Chinwe Uzegbu Chinwe is a UX and content designer with a flair for turning complex challenges into understandable solutions. She writes about all things user experience and has a lot of fun while at it.

How correctly casing letters enhances visual hierarchy and UX

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Letter Casing in UX

On the surface, the role letter casing plays in shaping user experience might seem insignificant. But what if we told you that letter casing could significantly affect your content readability and overall user experience? And no, we’re not kidding.

Studies have shown that up to 90 percent of readers will be more inclined to read your text if it is in lowercase. Now you see why you can’t afford to trivialize letter casing.

And just in case you’re curious about this letter casing concept, you’ve come to the right place! This article is all about casing letters. We’ll show you how to harness the power of letter casing by discussing the various casing options and how they shape the user experience.

So if you’re ready to grasp the full impact of using “A” or “a,” let’s dive right in! But first, let’s clarify: what is letter casing?

What is letter casing?

In typography and design, letter casing is the act of using different capitalization styles in writing. The major capitalization styles are:

  • Upper case: All capital letters. “THIS IS UPPER CASE.”
  • Lowercase: All small letters. “this is lowercase.”
  • Sentence case: The first letter in the sentence is capitalized along with any proper nouns or names. “This is sentence case.”
  • Title case: The first letter of every major word is in capitals. “This Is Title Case.”

Next, we’ll look at the purpose and appropriate usage of the various letter cases.

Uppercase letters

Uppercase letters (CAPITAL LETTERS) have a high visual impact. Therefore, they are perfect for drawing attention. Here’s an example:

Uppercase Letters Example
Both titles convey the same message, but notice how the one in all caps grabs your attention more.

Interesting, right? Let’s look at some scenarios where uppercase letters shine, such as emphasizing key points, creating attention-grabbing headlines, using acronyms, and establishing a brand identity.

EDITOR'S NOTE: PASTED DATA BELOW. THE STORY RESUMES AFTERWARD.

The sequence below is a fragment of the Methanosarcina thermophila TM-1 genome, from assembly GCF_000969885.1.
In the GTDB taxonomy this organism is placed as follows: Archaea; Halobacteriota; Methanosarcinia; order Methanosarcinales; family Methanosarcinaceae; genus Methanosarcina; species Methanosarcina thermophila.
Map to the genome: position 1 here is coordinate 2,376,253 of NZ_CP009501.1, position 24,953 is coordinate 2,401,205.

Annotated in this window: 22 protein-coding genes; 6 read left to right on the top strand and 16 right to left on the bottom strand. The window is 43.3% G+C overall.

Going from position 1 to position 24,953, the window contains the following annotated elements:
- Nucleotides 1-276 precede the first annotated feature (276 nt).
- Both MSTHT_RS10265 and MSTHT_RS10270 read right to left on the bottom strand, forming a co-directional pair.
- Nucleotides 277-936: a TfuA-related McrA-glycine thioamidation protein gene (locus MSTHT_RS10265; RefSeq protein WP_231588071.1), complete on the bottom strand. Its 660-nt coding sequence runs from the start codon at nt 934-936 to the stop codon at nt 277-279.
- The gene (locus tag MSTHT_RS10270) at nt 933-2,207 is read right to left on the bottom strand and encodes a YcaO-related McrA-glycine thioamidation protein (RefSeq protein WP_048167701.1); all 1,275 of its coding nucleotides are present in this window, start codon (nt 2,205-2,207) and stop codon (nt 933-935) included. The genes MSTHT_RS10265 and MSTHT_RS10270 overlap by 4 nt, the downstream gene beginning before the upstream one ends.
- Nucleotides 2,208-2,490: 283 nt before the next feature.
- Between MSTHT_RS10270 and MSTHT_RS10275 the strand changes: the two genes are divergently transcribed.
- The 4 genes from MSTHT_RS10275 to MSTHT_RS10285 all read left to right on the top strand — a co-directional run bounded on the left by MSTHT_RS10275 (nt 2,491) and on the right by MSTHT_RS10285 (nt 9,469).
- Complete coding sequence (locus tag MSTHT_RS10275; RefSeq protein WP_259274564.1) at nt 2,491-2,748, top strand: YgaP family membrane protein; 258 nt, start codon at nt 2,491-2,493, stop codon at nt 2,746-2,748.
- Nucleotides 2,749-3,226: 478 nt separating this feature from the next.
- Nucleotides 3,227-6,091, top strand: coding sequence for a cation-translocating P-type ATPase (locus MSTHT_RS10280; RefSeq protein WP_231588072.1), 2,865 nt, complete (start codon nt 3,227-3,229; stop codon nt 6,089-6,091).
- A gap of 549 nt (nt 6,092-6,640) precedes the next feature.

Emphasizing key points

This statement SHOWS how you can use capitalization for emphasis. And so does THIS statement. But THIS STATEMENT is JUST CONFUSING because CAPITALIZATION is used without caution.

Uppercase letters are great for emphasizing key points in your content. However, when used in excess, it can lead to visual clutter and affect readability. Therefore, finding the right balance is the key to an engaging reading experience.

Creating headings

Headings and titles are like signposts that guide users through your content. Therefore, they need to be easy to spot. And as we’ve already established, ALL CAPS are great for drawing attention. This high visual impact makes all caps particularly effective in creating headings that are hard to miss.

However, you should use all caps cautiously as it can give the impression of shouting when used in digital spaces (websites, apps, etc.).

Using acronyms

TL;DR: Uppercase letters are conventionally used in acronyms and abbreviations to make them stand out from other text.

Establishing a brand identity

Notice how the logos of brands like Netflix, Chanel, Tesla, etc., look bold, authoritative, and easy to spot? That’s the power of all caps in branding. Uppercase letters work great for creating logos that stand out.

Lowercase letters

Lowercase (small letters) are like the more laid back sibling of uppercase letters. They offer a softer visual style, exuding warmth and informality. Add that to their inherent legibility and you have an obvious choice for long pieces of text and informal communication.

Word Contours Example
The height variation of word contours in the lowercase text makes reading easier.

Let’s examine some scenarios where lowercase letters can be beneficial, such as body text, paragraphs, and casual communication.

Body text and paragraphs

As we stated earlier, lowercase words have varying shapes, which makes them easier to read. This inherent legibility makes lowercase letters perfect for extended reading, such as body text in digital copies and paragraphs in articles, essays, and books.

Casual communication

THIS STATEMENT COMMANDS AUTHORITY. but this one comes across as more relaxed.

The relaxed look of lowercase letters brings a sense of informality and warmth to written communication. This quality makes them perfect for when you want to convey an informal tone with your text.

Title case letters

If uppercase and lowercase letters had a baby, that baby would be Title Case. By capitalizing only the first letters of every major word, title case text reads that thin line between commanding authority and offering a conversational style. As a result, this capitalization style is perfect for headings, titles, subheadings, and proper nouns.